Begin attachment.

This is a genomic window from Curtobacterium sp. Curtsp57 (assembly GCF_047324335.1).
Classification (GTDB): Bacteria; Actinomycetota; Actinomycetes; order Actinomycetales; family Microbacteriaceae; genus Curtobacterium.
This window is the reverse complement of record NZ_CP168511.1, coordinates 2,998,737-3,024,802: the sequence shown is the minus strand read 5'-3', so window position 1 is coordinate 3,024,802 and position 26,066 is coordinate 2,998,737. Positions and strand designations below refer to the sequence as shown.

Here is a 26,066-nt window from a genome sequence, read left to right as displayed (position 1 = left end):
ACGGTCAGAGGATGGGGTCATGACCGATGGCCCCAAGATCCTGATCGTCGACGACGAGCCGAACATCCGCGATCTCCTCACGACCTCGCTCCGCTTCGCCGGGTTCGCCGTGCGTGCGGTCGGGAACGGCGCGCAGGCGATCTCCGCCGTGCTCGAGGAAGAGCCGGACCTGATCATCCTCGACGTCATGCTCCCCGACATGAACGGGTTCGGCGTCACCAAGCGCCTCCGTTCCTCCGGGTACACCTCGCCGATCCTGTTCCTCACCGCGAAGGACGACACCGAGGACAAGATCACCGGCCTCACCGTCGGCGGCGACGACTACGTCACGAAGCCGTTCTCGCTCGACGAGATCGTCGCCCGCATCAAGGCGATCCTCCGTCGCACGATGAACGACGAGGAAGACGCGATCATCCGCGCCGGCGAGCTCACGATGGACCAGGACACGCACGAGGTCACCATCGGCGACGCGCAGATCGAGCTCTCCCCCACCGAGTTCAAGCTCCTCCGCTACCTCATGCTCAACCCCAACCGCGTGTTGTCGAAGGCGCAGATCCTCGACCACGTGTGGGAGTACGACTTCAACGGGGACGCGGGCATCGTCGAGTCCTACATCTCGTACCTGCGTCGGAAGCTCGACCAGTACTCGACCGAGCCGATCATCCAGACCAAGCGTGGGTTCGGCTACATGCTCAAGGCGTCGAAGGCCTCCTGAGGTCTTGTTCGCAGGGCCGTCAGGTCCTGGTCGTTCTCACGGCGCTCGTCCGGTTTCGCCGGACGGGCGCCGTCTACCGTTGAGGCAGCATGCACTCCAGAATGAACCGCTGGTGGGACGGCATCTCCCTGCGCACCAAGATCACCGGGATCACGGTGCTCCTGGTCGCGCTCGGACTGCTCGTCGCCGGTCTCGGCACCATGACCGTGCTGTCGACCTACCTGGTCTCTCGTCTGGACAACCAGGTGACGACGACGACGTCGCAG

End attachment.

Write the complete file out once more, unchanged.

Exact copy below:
This is a genomic window from Curtobacterium sp. Curtsp57 (assembly GCF_047324335.1).
Classification (GTDB): Bacteria; Actinomycetota; Actinomycetes; order Actinomycetales; family Microbacteriaceae; genus Curtobacterium.
This window is the reverse complement of record NZ_CP168511.1, coordinates 2,998,737-3,024,802: the sequence shown is the minus strand read 5'-3', so window position 1 is coordinate 3,024,802 and position 26,066 is coordinate 2,998,737. Positions and strand designations below refer to the sequence as shown.

Here is a 26,066-nt window from a genome sequence, read left to right as displayed (position 1 = left end):
ACGGTCAGAGGATGGGGTCATGACCGATGGCCCCAAGATCCTGATCGTCGACGACGAGCCGAACATCCGCGATCTCCTCACGACCTCGCTCCGCTTCGCCGGGTTCGCCGTGCGTGCGGTCGGGAACGGCGCGCAGGCGATCTCCGCCGTGCTCGAGGAAGAGCCGGACCTGATCATCCTCGACGTCATGCTCCCCGACATGAACGGGTTCGGCGTCACCAAGCGCCTCCGTTCCTCCGGGTACACCTCGCCGATCCTGTTCCTCACCGCGAAGGACGACACCGAGGACAAGATCACCGGCCTCACCGTCGGCGGCGACGACTACGTCACGAAGCCGTTCTCGCTCGACGAGATCGTCGCCCGCATCAAGGCGATCCTCCGTCGCACGATGAACGACGAGGAAGACGCGATCATCCGCGCCGGCGAGCTCACGATGGACCAGGACACGCACGAGGTCACCATCGGCGACGCGCAGATCGAGCTCTCCCCCACCGAGTTCAAGCTCCTCCGCTACCTCATGCTCAACCCCAACCGCGTGTTGTCGAAGGCGCAGATCCTCGACCACGTGTGGGAGTACGACTTCAACGGGGACGCGGGCATCGTCGAGTCCTACATCTCGTACCTGCGTCGGAAGCTCGACCAGTACTCGACCGAGCCGATCATCCAGACCAAGCGTGGGTTCGGCTACATGCTCAAGGCGTCGAAGGCCTCCTGAGGTCTTGTTCGCAGGGCCGTCAGGTCCTGGTCGTTCTCACGGCGCTCGTCCGGTTTCGCCGGACGGGCGCCGTCTACCGTTGAGGCAGCATGCACTCCAGAATGAACCGCTGGTGGGACGGCATCTCCCTGCGCACCAAGATCACCGGGATCACGGTGCTCCTGGTCGCGCTCGGACTGCTCGTCGCCGGTCTCGGCACCATGACCGTGCTGTCGACCTACCTGGTCTCTCGTCTGGACAACCAGGTGACGACGACGACGTCGCAG